Tuesday, February 01, 2011

Fair Game

Slowly but surely I’m watching 2010 Cannes films and this Doug Liman film has an interesting story told with anger (very good anger) that many should watch for general educational purposes about international politics but most of all, about unfairness in public service as well as in the private sector. Can’t help to think that something like what happens here surely will not happen if main character was a man. Sigh.

Film is based on real events and I’m sure that takes many creative liberties to make story interesting to viewers, so won’t go into the controversial discussion about story accuracy as if was accurate to real events, then film will be a documentary. Story is based on Valerie Plame’s memoir, Fair Game: My Life as a Spy, My Betrayal by the White House, and tells about the incidents that happened before and after Valerie Plame was ‘outed’ as a CIA agent in a newspaper article.

Have to share that I don’t particularly like Naomi Watts performances mainly due to the fact that I believe she chooses roles that doesn’t fit her well -of course there are some exceptions like, for example, Mulholland Dr.- so is no surprise that before Valerie is exposed I didn’t like her performance that much, but after the exposure Watts really gives an impressive performance. Sean Penn as always is great as Plame’s husband; but I feel that his character was more supporting the lead than sharing the screen probably due to the script. Still this is not bad as absolutely makes Plame the center of story and film.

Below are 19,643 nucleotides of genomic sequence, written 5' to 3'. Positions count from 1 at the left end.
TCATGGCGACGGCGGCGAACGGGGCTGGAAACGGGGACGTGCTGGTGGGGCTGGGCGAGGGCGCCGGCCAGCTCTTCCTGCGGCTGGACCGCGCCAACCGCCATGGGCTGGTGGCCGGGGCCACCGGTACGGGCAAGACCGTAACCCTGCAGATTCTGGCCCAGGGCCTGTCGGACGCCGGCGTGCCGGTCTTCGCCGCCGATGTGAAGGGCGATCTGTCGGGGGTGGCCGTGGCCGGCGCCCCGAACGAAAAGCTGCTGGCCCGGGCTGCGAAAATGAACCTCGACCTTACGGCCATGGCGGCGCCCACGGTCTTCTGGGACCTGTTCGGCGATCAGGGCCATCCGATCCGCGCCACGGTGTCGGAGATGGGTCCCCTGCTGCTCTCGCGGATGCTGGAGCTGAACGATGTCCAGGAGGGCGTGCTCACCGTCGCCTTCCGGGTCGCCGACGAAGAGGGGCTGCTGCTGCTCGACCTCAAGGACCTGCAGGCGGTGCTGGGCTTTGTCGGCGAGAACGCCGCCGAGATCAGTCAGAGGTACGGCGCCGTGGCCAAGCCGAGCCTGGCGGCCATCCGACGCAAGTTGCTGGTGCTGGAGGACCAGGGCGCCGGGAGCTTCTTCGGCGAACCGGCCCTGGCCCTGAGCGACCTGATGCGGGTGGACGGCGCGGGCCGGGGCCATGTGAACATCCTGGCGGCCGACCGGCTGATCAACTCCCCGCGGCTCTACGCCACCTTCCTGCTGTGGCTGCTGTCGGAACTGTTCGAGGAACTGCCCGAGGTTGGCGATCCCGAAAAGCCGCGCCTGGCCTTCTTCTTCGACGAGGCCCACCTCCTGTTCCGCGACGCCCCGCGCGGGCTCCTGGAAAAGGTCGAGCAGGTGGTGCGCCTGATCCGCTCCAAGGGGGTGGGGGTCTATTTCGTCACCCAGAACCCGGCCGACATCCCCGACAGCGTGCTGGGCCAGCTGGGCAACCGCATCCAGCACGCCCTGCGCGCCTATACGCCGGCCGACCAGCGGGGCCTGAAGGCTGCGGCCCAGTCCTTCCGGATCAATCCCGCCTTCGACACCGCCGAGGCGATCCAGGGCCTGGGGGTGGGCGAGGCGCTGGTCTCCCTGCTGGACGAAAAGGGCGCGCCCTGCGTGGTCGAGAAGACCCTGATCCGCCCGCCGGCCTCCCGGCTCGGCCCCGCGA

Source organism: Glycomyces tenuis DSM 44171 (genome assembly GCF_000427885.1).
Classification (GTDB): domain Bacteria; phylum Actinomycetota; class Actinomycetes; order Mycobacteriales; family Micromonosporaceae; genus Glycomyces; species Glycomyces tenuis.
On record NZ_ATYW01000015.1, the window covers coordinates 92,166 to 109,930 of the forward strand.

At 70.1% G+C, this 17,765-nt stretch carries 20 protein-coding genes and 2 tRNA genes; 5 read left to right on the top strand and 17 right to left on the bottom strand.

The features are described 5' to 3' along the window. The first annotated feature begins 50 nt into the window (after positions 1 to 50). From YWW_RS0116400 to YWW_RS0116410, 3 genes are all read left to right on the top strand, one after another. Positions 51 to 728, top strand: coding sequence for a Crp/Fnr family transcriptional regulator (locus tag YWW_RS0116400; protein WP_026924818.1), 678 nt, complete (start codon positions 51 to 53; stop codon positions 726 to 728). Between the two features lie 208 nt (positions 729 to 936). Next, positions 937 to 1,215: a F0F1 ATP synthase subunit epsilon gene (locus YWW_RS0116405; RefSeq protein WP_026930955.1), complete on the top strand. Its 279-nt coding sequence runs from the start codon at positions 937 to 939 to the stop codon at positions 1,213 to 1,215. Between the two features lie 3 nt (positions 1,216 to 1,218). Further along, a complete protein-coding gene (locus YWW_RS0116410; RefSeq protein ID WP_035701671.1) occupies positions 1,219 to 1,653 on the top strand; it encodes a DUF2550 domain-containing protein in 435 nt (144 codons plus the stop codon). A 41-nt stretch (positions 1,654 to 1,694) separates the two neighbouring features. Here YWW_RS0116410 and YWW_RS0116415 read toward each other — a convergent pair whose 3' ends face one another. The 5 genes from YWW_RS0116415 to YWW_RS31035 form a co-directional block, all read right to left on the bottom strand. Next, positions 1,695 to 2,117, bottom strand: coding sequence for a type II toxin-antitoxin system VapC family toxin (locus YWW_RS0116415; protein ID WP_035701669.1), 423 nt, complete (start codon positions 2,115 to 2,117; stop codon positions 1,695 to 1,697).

This is a film that slowly will grab your attention even when pace is fast since the beginning, but as soon as story starts to touch the Iran “situation” the degree of your attention increases until the climax when you see the reason why Plame’s name end ups in a newspaper article. After that moment movie became a very intense ride for me.

Production values are on the very good side and film in general is very good, but I believe that what make this film worth watching –besides actor’s performances- is the story and the way Doug Liman chose to tell it. For me it’s not easy to understand why film was an official selection in competition for the Golden Lion at Cannes as film feels and looks like a ‘normal’ mainstream American movie; but I imagine that was selected because the story it tells and actor’s performances. After watching was no surprise that film won the Freedom of Expression Award at the 2010 National Board of Review and lead actors got nominations at the 2010 Satellite Awards as well as script in the Best Adapted Screenplay category.

Not a masterpiece but a film with a very interesting story and as such I do recommend it to those who like good mainstream American movies with excellent stories centered on a woman.


Watch trailer @MOC

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